Remember our primal brain at difficult times like these, is telling us, “it’s not working, you should quit.” The primal brain motive is to go back to your old habits.

    If you do take a diet break, make sure to define the differences between your maintenance eating and your old bad habits to keep the primal brain under control.

    You got this!


    I am not aware of any imbalance other than potassium deficiency that actually causes water retention. Fat weight loss cannot be stopped because of a deficiency. If it did no one would ever starve to death.

    Eating a different way, and especially a way that reduces carbs, could hurt his running performance. He needs his glycogen.

    ETA: Also a starchy vegetable - potato - is one of the better sources of potassium. :wink:

  • @NovusDies who says I’m talking about water retention with regard to nutrient deficiencies? I’m talking purely about weight loss resistance and related deficiencies! Sorry for confusing you.
  • NovusDies
    NovusDies Posts: 8,940 Member
    @NovusDies who says I’m talking about water retention with regard to nutrient deficiencies? I’m talking purely about weight loss resistance and related deficiencies! Sorry for confusing you.

    Can you clarify this further? How would it ever be possible to resist weight loss if you were in a calorie deficit?
  • Satisfiedwithbetter
    Satisfiedwithbetter Posts: 970 Member
    edited September 2019
    IMHO, First, foremost and unfortunately - CICO is a empirical theory, not unlike almost everything else in life, except Math, Death & Taxes. Not all calories in the human body are created equal. Not all humans utilize the calories in food the same either. Again, it’s my understanding that nutrient deficiencies can actually cause your body to go into a pseudo starvation mode, where hormones that regulate our ability to digest and utilize food are adversely affected. Our guts ability to accept the nutrients can play a huge role in the efficiency or inefficiency of the effort. Anyway, don’t take my word for it, do your own research.
  • NovusDies
    NovusDies Posts: 8,940 Member
    IMHO, First, foremost and unfortunately - CICO is a empirical theory, not unlike almost everything else in life, except Math, Death & Taxes. Not all calories in the human body are created equal. Not all humans utilize the calories in food the same either. Again, it’s my understanding that nutrient deficiencies can actually cause your body to go into a pseudo starvation mode, where hormones that regulate our ability to digest and utilize food are adversely affected. Our guts ability to accept the nutrients can play a huge role in the efficiency or inefficiency of the effort. Anyway, don’t take my word it, do your own research.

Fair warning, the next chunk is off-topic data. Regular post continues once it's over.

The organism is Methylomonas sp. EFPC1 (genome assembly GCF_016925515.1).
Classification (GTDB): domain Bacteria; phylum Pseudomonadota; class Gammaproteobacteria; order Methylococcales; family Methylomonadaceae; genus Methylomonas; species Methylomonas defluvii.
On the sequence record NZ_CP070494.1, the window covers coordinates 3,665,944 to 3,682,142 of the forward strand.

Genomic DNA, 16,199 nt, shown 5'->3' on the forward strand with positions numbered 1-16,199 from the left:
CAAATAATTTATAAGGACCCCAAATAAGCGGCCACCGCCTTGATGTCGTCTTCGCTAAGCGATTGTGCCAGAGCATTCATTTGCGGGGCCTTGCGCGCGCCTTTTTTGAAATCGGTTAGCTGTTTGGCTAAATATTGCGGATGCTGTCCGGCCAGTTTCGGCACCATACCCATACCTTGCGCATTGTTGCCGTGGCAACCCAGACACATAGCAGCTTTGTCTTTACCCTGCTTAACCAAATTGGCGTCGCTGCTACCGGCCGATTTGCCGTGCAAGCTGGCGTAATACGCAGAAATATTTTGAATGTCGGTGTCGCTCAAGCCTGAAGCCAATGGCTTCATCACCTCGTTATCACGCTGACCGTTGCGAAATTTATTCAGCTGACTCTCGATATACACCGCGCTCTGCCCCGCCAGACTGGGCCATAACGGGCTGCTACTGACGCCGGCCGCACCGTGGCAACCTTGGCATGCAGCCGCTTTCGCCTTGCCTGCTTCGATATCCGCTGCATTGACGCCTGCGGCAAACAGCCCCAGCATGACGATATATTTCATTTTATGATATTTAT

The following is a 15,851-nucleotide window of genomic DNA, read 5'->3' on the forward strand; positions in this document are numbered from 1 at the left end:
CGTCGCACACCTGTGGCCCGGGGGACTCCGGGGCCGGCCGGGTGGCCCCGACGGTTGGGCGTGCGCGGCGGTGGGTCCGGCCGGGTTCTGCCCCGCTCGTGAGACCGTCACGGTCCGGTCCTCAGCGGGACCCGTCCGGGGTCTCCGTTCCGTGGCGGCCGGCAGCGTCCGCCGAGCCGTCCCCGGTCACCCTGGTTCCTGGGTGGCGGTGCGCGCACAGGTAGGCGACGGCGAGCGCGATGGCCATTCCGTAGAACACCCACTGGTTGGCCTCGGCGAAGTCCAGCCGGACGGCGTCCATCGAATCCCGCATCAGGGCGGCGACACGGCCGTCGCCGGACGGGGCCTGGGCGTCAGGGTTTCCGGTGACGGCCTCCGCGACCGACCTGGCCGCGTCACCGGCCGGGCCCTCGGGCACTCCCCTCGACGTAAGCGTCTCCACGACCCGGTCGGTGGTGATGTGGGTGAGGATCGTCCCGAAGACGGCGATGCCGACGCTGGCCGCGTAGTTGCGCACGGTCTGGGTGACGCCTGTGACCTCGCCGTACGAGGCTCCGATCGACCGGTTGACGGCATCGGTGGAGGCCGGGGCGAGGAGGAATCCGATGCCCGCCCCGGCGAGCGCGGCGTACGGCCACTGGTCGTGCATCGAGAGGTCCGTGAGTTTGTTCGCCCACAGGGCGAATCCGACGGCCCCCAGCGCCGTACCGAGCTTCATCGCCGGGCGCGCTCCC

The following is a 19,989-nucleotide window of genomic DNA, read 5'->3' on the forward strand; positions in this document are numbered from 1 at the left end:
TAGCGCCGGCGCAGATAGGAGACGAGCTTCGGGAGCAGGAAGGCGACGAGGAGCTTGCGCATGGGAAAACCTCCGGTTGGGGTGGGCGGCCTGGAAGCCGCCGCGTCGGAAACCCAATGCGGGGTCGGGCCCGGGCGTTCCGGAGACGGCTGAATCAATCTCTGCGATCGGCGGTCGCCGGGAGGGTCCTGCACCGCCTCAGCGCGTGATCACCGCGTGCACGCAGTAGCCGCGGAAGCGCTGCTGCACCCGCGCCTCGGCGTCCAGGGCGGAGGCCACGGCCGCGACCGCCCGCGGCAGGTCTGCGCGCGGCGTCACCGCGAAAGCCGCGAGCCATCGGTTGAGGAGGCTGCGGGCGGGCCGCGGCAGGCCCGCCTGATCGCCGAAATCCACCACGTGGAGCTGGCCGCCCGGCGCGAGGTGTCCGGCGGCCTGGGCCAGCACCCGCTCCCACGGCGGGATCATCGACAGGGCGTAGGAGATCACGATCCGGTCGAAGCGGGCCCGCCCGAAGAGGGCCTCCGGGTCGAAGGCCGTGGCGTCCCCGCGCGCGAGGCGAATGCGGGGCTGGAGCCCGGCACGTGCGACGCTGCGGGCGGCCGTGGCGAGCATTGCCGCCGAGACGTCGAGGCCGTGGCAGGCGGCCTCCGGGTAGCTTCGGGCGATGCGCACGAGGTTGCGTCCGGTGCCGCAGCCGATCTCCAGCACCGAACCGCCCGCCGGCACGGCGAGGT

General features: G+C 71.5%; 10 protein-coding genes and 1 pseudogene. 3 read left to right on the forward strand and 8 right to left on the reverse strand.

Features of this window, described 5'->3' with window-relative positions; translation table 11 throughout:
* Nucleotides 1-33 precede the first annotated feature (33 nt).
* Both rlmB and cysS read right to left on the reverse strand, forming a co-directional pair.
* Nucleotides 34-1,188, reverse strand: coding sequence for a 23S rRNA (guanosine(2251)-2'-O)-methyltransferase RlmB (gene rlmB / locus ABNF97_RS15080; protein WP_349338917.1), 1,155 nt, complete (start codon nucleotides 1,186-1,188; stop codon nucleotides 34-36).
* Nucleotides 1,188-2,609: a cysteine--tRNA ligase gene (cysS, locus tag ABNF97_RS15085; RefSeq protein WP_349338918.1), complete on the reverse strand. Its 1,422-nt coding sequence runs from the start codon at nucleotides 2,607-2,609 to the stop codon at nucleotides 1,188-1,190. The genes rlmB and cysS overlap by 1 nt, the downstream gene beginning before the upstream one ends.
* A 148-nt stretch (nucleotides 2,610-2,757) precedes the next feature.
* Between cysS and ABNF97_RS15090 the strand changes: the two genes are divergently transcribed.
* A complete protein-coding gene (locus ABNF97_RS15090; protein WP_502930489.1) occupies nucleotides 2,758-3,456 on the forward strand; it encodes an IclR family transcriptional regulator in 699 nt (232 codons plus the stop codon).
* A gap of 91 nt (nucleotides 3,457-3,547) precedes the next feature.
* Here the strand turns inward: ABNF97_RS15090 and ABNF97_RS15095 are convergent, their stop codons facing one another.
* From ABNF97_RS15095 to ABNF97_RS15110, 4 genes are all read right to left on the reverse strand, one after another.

If someone starves to death they are in very bad need of nutrients. There is no starvation mode other than starving. While TEF can mean that the cost of processing things like protein can be higher than carbs that is majoring in the minors. Also despite what the internet might have us believe the human body is quite good at adapting to get what it needs from a variety of sources.

    A calorie deficit must end with stored fuel in the body being consumed to make up the difference. When that stops we die.

    The bodily process of weight loss is simple and it is best to keep it that way because losing weight has enough other challenges without muddying the waters.

    You might want to take the theory to the main MFP Diet and Fitness section. There are people there smarter than me that can discuss this with you and help get to the bottom of it.
  • We live and learn. I wish it all were simple math, unfortunately it’s not.
  • NovusDies
    NovusDies Posts: 8,940 Member
    We live and learn. I wish it all were simple math, unfortunately it’s not.

    Until I see peer-reviewed human studies that says otherwise I will stick to simple math and science. There are plenty of internet blogs that make good sounding arguments but they are there to sell advertising.